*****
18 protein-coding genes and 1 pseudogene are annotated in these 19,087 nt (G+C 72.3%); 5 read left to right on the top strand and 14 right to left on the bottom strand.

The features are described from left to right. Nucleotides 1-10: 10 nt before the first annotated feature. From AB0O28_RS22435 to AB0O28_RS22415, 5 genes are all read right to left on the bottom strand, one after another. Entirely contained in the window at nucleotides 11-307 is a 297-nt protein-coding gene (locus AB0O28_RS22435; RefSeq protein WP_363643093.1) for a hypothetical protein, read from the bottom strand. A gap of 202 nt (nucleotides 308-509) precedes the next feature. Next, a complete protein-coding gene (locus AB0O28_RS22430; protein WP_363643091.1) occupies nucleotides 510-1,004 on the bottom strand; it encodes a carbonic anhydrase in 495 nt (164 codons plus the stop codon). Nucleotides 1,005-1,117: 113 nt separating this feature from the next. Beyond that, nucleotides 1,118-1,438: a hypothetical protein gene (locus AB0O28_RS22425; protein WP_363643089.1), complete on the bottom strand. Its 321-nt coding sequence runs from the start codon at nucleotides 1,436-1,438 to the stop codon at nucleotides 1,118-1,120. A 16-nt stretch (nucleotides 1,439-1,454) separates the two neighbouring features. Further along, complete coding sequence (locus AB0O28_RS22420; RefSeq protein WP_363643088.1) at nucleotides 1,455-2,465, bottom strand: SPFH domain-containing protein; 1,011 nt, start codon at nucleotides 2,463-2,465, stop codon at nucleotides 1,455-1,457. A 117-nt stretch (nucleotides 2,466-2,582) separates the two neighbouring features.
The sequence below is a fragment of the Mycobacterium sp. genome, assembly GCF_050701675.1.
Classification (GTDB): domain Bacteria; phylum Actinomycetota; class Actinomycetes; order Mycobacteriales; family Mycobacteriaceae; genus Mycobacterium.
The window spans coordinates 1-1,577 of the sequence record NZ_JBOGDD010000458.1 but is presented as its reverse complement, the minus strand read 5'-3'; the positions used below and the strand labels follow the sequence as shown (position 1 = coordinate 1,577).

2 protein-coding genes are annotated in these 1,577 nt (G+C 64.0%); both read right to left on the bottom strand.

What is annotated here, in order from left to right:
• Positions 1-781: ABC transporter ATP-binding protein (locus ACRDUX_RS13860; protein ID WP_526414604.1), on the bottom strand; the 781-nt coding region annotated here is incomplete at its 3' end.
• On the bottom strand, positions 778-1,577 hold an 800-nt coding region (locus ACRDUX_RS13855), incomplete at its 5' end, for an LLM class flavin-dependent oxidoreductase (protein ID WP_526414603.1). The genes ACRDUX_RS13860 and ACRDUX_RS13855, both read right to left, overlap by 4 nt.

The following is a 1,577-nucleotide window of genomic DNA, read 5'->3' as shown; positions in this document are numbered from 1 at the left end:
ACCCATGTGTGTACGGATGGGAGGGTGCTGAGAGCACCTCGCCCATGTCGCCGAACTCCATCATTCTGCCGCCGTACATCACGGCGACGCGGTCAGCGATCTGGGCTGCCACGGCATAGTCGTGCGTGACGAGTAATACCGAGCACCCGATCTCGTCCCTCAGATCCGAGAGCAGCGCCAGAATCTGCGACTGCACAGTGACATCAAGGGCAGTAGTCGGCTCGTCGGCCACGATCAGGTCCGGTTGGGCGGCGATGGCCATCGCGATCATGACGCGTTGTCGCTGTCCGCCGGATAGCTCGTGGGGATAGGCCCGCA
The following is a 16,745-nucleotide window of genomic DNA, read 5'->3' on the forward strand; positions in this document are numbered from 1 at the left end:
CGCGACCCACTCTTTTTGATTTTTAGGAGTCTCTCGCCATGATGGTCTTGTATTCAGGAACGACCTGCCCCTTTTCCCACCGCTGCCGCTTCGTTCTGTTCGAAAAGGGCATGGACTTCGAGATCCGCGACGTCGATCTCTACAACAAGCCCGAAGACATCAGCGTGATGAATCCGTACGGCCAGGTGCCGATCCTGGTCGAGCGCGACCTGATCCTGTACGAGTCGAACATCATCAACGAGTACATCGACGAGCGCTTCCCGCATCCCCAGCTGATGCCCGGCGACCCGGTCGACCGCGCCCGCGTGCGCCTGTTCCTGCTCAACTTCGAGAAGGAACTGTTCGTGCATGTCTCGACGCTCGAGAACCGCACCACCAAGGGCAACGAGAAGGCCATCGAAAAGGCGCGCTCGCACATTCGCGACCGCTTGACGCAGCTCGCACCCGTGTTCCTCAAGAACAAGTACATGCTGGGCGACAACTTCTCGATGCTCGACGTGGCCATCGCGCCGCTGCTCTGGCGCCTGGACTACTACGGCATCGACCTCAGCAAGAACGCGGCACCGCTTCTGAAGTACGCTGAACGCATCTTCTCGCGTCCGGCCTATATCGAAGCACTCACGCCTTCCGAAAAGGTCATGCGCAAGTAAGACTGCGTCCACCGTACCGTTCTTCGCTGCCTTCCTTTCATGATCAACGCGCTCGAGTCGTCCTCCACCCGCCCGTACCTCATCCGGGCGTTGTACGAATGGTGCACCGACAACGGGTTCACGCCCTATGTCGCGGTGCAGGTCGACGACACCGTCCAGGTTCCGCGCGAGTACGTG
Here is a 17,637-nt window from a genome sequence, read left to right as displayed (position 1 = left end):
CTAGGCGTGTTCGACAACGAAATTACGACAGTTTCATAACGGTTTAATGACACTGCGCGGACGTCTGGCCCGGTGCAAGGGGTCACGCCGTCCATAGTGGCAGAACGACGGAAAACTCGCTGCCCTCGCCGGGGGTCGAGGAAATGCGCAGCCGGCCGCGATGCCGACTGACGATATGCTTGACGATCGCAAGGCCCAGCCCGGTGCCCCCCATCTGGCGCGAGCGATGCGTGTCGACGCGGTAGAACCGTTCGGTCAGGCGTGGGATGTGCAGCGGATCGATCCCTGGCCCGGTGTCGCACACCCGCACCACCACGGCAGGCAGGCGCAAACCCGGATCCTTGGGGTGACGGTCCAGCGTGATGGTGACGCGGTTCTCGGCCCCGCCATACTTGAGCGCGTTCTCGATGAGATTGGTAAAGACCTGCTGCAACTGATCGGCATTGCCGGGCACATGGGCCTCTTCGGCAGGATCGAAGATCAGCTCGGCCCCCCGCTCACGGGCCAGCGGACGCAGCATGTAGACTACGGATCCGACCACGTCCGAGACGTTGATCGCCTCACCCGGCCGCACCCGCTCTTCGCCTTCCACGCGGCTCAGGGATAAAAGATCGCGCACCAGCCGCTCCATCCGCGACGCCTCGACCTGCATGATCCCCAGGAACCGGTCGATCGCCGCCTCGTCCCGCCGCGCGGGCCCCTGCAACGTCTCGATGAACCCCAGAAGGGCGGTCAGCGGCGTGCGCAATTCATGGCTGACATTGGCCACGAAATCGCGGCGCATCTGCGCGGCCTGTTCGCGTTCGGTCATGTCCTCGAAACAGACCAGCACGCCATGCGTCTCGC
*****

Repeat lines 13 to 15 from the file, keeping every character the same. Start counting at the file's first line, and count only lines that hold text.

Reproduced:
CGCGACCCACTCTTTTTGATTTTTAGGAGTCTCTCGCCATGATGGTCTTGTATTCAGGAACGACCTGCCCCTTTTCCCACCGCTGCCGCTTCGTTCTGTTCGAAAAGGGCATGGACTTCGAGATCCGCGACGTCGATCTCTACAACAAGCCCGAAGACATCAGCGTGATGAATCCGTACGGCCAGGTGCCGATCCTGGTCGAGCGCGACCTGATCCTGTACGAGTCGAACATCATCAACGAGTACATCGACGAGCGCTTCCCGCATCCCCAGCTGATGCCCGGCGACCCGGTCGACCGCGCCCGCGTGCGCCTGTTCCTGCTCAACTTCGAGAAGGAACTGTTCGTGCATGTCTCGACGCTCGAGAACCGCACCACCAAGGGCAACGAGAAGGCCATCGAAAAGGCGCGCTCGCACATTCGCGACCGCTTGACGCAGCTCGCACCCGTGTTCCTCAAGAACAAGTACATGCTGGGCGACAACTTCTCGATGCTCGACGTGGCCATCGCGCCGCTGCTCTGGCGCCTGGACTACTACGGCATCGACCTCAGCAAGAACGCGGCACCGCTTCTGAAGTACGCTGAACGCATCTTCTCGCGTCCGGCCTATATCGAAGCACTCACGCCTTCCGAAAAGGTCATGCGCAAGTAAGACTGCGTCCACCGTACCGTTCTTCGCTGCCTTCCTTTCATGATCAACGCGCTCGAGTCGTCCTCCACCCGCCCGTACCTCATCCGGGCGTTGTACGAATGGTGCACCGACAACGGGTTCACGCCCTATGTCGCGGTGCAGGTCGACGACACCGTCCAGGTTCCGCGCGAGTACGTG
Here is a 17,637-nt window from a genome sequence, read left to right as displayed (position 1 = left end):
CTAGGCGTGTTCGACAACGAAATTACGACAGTTTCATAACGGTTTAATGACACTGCGCGGACGTCTGGCCCGGTGCAAGGGGTCACGCCGTCCATAGTGGCAGAACGACGGAAAACTCGCTGCCCTCGCCGGGGGTCGAGGAAATGCGCAGCCGGCCGCGATGCCGACTGACGATATGCTTGACGATCGCAAGGCCCAGCCCGGTGCCCCCCATCTGGCGCGAGCGATGCGTGTCGACGCGGTAGAACCGTTCGGTCAGGCGTGGGATGTGCAGCGGATCGATCCCTGGCCCGGTGTCGCACACCCGCACCACCACGGCAGGCAGGCGCAAACCCGGATCCTTGGGGTGACGGTCCAGCGTGATGGTGACGCGGTTCTCGGCCCCGCCATACTTGAGCGCGTTCTCGATGAGATTGGTAAAGACCTGCTGCAACTGATCGGCATTGCCGGGCACATGGGCCTCTTCGGCAGGATCGAAGATCAGCTCGGCCCCCCGCTCACGGGCCAGCGGACGCAGCATGTAGACTACGGATCCGACCACGTCCGAGACGTTGATCGCCTCACCCGGCCGCACCCGCTCTTCGCCTTCCACGCGGCTCAGGGATAAAAGATCGCGCACCAGCCGCTCCATCCGCGACGCCTCGACCTGCATGATCCCCAGGAACCGGTCGATCGCCGCCTCGTCCCGCCGCGCGGGCCCCTGCAACGTCTCGATGAACCCCAGAAGGGCGGTCAGCGGCGTGCGCAATTCATGGCTGACATTGGCCACGAAATCGCGGCGCATCTGCGCGGCCTGTTCGCGTTCGGTCATGTCCTCGAAACAGACCAGCACGCCATGCGTCTCGC